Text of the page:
Before narrowing down your choice of a particular make and model, here are a few things to consider when looking for a compact, point & shoot digital camera that is best for your needs:
1). Requires AA batteries or not? There are many cameras that all you do is recharge, (like a cellphone), the camera. I like cameras that use AA batteries. You can buy rechargeable AA batteries for your main source of power, and buy non-recharge ones in a pinch anywhere, should you find your camera without power, instead of being without a camera to use while it's hooked up being recharged. (What happens if you need to replace the lithium ion battery? Might be costly to replace and not convenient to find). It's true that digicameras use up non-recharge batteries quickly. But you can buy rechargeable ones and they last a long time. It should be a must to buy rechargeable batteries (with it’s charger). There are some rechargeable AA (stick with the name brands), that now recharges in an hour, or even less! (Remember to figure in the cost to buy rechargeable AA battery and battery recharger).
2). Media Memory Format? SD (Secure Data either MMC [media memory card] or HC [High Capacity]) I know for sure this 'memory card' is used by Canon, Kodak digicams; and I'm sure they're other brands. Then there are other brands who require xD and CF (Compact Flash) and Sony uses exclusively their memory 'sticks' (pro Duo and other different configurations). The pros for having a camera that uses SD card, is that they are also used in other electronic devices and are the most affordable media memory storage.
3). An optical viewfinder is very useful for those times when it's difficult to see your subject on your screen, i.e. a distant face in a crowd; too sunny to see subjects in the LCD screen; fast action shots. It can help conserve power of your camera by periodically turning off the LCD screen and using the optical viewfinder. This feature seems to be important to some, (me included), but to others, not necessary. (This is where IS [Image Stabilization] comes in. Helpful if your camera does not have an optical vierfinder.)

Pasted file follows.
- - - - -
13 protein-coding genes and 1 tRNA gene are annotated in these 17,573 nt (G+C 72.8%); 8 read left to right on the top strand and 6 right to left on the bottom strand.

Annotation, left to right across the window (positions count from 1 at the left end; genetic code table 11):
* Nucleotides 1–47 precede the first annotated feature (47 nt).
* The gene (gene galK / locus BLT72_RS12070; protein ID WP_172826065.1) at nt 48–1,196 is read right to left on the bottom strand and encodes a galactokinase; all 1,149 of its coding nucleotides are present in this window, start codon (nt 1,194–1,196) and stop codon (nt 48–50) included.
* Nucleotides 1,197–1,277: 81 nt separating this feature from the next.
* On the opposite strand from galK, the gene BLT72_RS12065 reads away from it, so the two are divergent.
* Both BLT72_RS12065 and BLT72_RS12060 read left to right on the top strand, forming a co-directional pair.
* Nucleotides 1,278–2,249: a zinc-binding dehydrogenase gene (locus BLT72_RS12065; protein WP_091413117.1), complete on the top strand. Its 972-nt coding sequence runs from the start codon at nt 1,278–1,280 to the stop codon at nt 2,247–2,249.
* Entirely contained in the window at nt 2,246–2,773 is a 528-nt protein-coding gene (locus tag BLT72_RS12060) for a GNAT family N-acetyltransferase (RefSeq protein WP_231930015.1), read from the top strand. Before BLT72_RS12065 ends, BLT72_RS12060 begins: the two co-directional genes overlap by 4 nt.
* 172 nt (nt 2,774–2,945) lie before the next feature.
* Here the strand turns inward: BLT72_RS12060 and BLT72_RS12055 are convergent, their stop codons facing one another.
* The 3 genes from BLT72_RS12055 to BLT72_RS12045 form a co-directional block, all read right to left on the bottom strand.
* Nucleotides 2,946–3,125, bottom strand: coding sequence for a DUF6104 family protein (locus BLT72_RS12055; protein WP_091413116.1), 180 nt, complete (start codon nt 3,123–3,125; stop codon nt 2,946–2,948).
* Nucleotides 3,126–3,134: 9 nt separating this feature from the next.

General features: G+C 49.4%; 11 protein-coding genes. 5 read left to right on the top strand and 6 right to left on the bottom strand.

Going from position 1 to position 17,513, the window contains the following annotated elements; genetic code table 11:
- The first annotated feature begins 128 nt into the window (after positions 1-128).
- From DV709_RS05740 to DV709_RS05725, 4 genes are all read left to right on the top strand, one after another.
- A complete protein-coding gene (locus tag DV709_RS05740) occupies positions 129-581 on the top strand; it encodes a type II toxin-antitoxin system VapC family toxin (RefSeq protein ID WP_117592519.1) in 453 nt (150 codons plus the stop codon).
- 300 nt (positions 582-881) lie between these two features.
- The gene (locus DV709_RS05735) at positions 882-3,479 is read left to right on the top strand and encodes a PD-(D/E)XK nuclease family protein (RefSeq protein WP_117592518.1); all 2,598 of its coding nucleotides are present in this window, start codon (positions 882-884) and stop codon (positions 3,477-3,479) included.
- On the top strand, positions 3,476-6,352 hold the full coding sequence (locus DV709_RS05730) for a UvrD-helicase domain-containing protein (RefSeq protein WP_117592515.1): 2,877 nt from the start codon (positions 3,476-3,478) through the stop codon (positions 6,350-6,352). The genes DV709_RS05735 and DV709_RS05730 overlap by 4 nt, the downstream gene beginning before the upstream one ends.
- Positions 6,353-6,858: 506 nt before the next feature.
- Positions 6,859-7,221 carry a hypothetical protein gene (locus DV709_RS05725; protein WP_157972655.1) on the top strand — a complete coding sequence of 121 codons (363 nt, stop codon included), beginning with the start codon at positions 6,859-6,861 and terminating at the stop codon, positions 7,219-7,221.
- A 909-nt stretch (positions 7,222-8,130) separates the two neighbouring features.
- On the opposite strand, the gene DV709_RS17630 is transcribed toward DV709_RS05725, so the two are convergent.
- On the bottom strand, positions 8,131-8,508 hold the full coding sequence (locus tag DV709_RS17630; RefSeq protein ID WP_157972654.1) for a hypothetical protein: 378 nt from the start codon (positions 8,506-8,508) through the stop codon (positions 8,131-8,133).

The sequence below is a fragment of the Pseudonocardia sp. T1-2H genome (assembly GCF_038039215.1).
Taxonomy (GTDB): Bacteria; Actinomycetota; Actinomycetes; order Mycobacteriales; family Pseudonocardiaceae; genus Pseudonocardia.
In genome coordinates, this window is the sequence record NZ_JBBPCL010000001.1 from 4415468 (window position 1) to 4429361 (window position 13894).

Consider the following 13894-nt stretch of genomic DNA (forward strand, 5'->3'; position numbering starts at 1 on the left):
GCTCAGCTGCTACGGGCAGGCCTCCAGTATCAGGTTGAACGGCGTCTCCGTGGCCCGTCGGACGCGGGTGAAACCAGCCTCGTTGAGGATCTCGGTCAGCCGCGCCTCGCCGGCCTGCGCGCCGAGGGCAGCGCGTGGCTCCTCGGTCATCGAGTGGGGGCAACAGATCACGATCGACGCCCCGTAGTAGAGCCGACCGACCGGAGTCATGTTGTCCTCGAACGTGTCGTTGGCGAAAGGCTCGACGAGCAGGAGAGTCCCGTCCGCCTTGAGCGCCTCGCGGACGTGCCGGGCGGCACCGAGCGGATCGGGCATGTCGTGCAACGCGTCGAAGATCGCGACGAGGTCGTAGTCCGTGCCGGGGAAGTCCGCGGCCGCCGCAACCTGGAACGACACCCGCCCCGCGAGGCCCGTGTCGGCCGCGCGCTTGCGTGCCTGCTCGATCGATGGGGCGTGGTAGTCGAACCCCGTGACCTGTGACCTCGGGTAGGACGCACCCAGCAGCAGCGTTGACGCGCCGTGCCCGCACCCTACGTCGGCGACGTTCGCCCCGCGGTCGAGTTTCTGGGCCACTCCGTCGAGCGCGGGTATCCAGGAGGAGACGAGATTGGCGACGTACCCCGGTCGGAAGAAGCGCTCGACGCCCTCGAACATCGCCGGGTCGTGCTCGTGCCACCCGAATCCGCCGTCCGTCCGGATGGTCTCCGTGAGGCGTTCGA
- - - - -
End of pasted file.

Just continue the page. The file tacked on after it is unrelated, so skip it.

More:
4). Don't get sucked in by the more MP (megapixels [10 and above]), the camera has, the better. It is not always the case. 5-6 mp is sufficient for most.
5). Optical zoom of at least 3-4x. Higher optical zoom, a bonus. Don't be fooled by a high digital zoom number. Opitical is what you're looking for.
6). IS (image stabilization) and face detection? This is a personal choice for what an individual wants, and on some models, it's a standard feature.
7). Camera size: Compact or subcompact? You might compromise in some functions and options when you go with a small and sleek camera. Camera size will dictate what functions and features will go into the camera. This too, is a personal choice for an individual.
Don't forget to consider in your budget: Rechargeable batteries and extra memory cards/sticks. Good to have if your camera also takes video. Nothing more frustrating than running out for memory space on your card/stick.
In no particular order, here are some of the best and popular brands: stick with Canon, Nikon, Sony, Olympus, Fuji, Kodak, Pentax. They have models that can fit any budget.
These are the basics when researching and shopping for a digicam. Don't worry about other features, they all have pre-set settings for a given photo situation, and some fun ones too. Most, if not all, also take video. (For good quality shooting video, set at 640x480 at 30fps.)
If you do your research on cameras, then go to your local electronic/camera merchants like Best Buy, RadioShack, Circuit City, Ritz, etc...or even Target, Wal-Mart, Kmart, Costco, Sam's Club, or consider your office supply stores that have a camera dept., OfficeMax, Staples, Office Depot. Or check on-line. A good place is B&H.